With the local sugar industry being more than 150 years old, advances in equipment critical to the milling process add “immense value”, as they improve the operational efficiency potential of the sugar mills, says industrial equipment supplier Verder Pumps MD Darryl Macdougall.
“The sugar industry is a key economic contributor to the South African economy in terms of gross domestic product (GDP) contributions and export earnings. Factored into this is the domino effect of socioeconomic benefits in job creation and local economic activities, which can be tracked back to industrial activities that are linked to farming, milling and manufacturing.”
Macdougall explains that a standard sugar cane milling process comprises eight steps – cane preparation, sucrose extraction, raw-juice clarification, filtration, evaporation, syrup clarification, crystallisation and centrifugal separation.
Therefore, processing sugar cane puts great demand on the machinery, with pumps, pipes and valves having to withstand high temperatures and pressure.
Generally, loss of sucrose – a sweet crystalline dextrorotatory disaccharide sugar that occurs naturally in most plants and is obtained commercially especially from sugar cane or sugar beets – is experienced at each stage, although to varying degrees.
As such, having a poorly designed pump system can lead to higher rates of sucrose losses, as well as higher power consumption.
“The wrong pump system can also lead to premature wear or failure of components in the milling and processing production line – as this is not isolated to the pump itself – and can impact on instrumentation, piping, valves and ancillary equipment,” he tells Engineering News.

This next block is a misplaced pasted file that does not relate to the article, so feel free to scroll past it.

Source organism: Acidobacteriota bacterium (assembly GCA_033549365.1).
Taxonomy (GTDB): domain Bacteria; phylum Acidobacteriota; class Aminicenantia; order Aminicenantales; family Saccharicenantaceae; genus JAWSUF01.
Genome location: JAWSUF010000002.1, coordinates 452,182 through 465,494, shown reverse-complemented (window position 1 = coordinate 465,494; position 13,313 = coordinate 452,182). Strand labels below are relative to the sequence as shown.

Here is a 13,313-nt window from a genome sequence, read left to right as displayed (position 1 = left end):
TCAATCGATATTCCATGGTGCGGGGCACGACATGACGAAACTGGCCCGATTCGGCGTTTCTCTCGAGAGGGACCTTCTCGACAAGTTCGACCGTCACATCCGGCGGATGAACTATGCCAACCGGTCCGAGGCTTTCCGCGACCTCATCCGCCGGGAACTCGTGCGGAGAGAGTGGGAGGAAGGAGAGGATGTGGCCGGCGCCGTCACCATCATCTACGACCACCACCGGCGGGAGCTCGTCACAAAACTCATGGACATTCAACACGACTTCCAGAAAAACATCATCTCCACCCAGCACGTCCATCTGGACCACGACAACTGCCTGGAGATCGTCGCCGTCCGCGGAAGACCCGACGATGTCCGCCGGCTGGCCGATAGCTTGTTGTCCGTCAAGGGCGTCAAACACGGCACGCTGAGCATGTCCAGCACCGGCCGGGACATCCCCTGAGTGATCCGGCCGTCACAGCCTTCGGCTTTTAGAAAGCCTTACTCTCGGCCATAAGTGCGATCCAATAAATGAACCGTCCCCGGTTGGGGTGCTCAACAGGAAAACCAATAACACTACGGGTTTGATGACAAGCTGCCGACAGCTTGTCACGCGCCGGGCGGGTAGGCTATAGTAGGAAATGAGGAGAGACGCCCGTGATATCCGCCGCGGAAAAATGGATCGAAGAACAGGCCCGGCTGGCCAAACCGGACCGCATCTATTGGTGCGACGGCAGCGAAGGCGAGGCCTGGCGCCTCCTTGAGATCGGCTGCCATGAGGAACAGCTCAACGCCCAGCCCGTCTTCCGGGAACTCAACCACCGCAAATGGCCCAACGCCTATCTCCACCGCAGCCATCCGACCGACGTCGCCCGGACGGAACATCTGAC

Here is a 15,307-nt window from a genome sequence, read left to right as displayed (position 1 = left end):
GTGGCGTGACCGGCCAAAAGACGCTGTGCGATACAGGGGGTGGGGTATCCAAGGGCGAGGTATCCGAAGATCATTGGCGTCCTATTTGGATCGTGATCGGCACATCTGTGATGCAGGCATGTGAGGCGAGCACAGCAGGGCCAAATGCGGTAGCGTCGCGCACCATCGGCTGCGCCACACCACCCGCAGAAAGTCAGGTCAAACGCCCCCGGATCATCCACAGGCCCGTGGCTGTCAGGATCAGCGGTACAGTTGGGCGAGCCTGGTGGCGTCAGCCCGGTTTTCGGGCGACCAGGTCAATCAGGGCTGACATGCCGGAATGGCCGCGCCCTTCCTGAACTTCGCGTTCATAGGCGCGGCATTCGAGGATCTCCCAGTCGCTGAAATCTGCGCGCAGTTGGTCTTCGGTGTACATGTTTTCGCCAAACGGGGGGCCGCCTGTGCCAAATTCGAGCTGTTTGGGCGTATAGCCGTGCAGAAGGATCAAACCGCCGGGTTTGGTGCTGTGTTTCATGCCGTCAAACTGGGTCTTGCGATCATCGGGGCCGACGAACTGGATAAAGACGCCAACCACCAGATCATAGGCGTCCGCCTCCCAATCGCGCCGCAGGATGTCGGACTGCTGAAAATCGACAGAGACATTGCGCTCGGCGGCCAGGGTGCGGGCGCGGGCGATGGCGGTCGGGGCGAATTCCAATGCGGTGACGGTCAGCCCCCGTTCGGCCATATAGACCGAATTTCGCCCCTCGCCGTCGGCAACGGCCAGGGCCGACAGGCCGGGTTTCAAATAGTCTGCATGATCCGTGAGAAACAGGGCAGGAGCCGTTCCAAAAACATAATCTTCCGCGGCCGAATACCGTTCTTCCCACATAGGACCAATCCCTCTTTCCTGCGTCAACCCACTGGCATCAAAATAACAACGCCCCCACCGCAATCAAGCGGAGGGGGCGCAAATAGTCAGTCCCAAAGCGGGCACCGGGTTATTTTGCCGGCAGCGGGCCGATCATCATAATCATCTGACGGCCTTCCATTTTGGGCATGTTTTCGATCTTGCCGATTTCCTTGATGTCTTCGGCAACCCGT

This, he says, can lead to higher risk of a complete mill stoppage, or excessive breakdowns, that can also increase the risk to personnel, because of emergency repairs that will have to be carried out in addition to routine planned maintenance.
Notably, any of these possible scenarios are guaranteed to hamper operational efficiencies and production outputs – including a possible increase in labour costs and the spare parts inventory – consequently resulting in increased operational expenses, Macdougall highlights.
He adds that these factors affect the industry negatively, as they could lead to companies not being able to produce the sugar tonnage required to affect the GDP positively.
However, sucrose losses can be significantly reduced – if not mitigated altogether – in the event of the correct advanced and integrated pumping solution being used.
“The correct pumping solution that is seal-less, leak free and suitable for pumping sensitive, abrasive or highly viscous fluids will bode added benefits in energy efficiency and safety, thereby supporting operational efficiency objectives for the mill,” Macdougall points out.
He also notes that the local industry, both upstream and downstream, contributes about 6% to the country’s total agriculture output and is estimated to be worth R14-billion. The value of yearly sugar cane production of about 20-million tons averages about R7.7-billion a year.
Meanwhile, navigating the technical obstacles of selecting the right pumping solutions for specific applications can be complex.
Consequently, sugar millers and manufacturers need to look to a trusted and reputable brand – such as Verder Pumps – that can offer a range of pumping solutions, the company says.
“Our solutions are long-lasting, cost-effective and energy efficient because they are 100% fit-for-purpose for each application at every step of the sugar cane milling process,” concludes Macdougall.